Power Management

What Price Do You Put on Critical Power Protection?

When I’m asked to explain to friends and family just what I do, my normal response is to use the analogy of insurance. People that specify and purchase critical power protection do so because they want peace of mind from blackouts and other problems they might face with the utility supply. Specifically, they want to ensure that business life carries on uninterrupted at their manufacturing or processing plant, or data center. Life is On, we like to say at Schneider Electric.

But the reality is that just like insurance, peace of mind comes at a cost – and sometimes a premium cost at that. So what exactly is the best way to get a handle on the true cost of ensuring the uptime of critical equipment? After all, once a professional has calculated that the risks and costs associated with downtime outweighs the capital investment required for an uninterruptible power supply (UPS), many believe that it’s just a question of procuring sufficient runtime for the lowest first cost.

That, of course, could be an unwise decision. An analysis of the Total Cost of Ownership (TCO) – or probably more usefully the Life Cycle Cost (LCC) – could quickly show how specifying the wrong UPS could add up to a costly error. TCO and LCC are powerful analysis tools because they accurately calculate the sum of all costs throughout the entire lifetime of an asset like a UPS, and not just the asset cost itself together with what is initially visible.

Over the life cycle of a UPS there are many direct and indirect costs to be considered; however, many cost-conscious organizations set KPIs only for initial capital expenditure (Capex), while operating expenses (Opex) and other future costs are treated with relative minor importance. Types of cost which all equipment incurs includes maintenance, insurance premiums, security, depreciation, replacement and disposal. Customers might also consider the cost of floor space too.

For those organizations that wish to focus exclusively on low first costs, one must strongly consider design quality. Any system is the result of its parts, and not all parts are created and tested equally.  The design limitations imposed due to low cost componentry can result in unplanned downtime due to unpredictable system reliability.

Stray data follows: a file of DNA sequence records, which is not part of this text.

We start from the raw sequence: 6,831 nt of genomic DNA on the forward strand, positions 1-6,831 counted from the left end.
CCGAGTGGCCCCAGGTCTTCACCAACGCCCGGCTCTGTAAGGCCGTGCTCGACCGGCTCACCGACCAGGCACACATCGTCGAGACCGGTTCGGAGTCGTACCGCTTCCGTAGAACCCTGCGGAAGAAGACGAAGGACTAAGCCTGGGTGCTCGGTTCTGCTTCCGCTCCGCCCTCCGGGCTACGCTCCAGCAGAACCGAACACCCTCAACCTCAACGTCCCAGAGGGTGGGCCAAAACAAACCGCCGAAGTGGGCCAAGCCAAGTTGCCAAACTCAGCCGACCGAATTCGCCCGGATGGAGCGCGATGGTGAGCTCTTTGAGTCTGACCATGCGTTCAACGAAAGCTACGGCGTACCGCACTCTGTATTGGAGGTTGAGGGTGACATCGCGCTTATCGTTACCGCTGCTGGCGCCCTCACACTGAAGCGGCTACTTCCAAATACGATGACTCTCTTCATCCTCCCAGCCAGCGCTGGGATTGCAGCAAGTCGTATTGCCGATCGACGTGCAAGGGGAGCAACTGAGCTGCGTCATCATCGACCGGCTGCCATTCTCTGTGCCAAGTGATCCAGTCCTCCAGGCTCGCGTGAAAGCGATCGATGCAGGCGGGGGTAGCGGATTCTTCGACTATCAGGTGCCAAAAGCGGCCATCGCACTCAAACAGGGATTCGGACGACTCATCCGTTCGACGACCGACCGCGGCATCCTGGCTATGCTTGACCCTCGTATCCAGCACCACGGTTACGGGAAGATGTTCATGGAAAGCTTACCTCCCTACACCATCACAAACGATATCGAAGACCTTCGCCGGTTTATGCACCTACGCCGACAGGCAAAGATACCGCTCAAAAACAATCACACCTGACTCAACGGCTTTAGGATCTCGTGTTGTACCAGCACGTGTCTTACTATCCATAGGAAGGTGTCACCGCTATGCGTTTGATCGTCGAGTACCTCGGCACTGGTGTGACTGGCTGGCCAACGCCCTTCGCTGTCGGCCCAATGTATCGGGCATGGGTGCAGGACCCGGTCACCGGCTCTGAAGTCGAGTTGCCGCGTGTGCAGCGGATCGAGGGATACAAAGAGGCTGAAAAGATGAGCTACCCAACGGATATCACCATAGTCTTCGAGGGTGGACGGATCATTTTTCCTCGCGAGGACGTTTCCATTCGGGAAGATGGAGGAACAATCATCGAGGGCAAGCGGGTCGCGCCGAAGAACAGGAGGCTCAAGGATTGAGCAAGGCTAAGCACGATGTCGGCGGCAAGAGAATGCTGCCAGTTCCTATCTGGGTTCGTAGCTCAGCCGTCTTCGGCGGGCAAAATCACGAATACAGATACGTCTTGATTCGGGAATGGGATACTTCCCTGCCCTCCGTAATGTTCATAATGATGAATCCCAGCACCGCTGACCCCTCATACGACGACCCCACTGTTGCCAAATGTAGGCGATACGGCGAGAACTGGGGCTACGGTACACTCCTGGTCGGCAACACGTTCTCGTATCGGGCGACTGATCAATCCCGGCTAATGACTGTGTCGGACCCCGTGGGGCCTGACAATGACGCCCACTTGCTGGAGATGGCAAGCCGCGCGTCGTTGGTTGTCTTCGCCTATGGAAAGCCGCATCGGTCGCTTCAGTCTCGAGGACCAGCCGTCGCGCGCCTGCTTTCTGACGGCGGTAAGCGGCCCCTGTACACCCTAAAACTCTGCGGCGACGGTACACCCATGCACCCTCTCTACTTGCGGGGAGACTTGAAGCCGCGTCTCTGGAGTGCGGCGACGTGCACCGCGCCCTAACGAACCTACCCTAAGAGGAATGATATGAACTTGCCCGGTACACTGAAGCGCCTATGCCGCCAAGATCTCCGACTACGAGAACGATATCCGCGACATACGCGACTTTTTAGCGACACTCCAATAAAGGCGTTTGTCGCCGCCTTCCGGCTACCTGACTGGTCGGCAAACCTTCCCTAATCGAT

The real costs of inferior products can quickly add up, compounded by the need for additional maintenance and upkeep. The budget for replacement parts may be increased due to the cost of spares as well as a higher frequency of repair. All of this may also result in prolonged planned and unplanned downtime due to limited system availability – the primary issue a UPS was installed to protect against in the first place.

Energy costs can be higher due to a less efficient system. Efficiency can be tricky because sometimes low energy costs give the false impression that any gains could be marginal. But when the plant is being commissioned for a working life measured in decades, marginal gains are important – and that’s before we get into the cost of emissions. Finally, the equipment itself may simply not be suitably matched to the life cycle of the plant it’s protecting and may need replacement unfeasibly early.

In short, driving down the capital cost of UPS can result in lower reliability and drive up opex. Increasing service complexity can drive down system availability also resulting in higher opex. A recent analysis of UPS Life Cycle Costs at Schneider Electric revealed that not only can low interest rates actually boost the cost of selecting the wrong UPS, over 22 years it can more or less double it. Making a decision based exclusively on initial costs could result in a very expensive mistake. You might save now, but you’ll pay for it later – as we say here in my country.

If you’d like more insight into TCO and ways to control it, Schneider Electric white paper #6 “Determining Total Cost of Ownership for Data Center and Network Room Infrastructure” provides a useful framework for discussion and is available as a free download.


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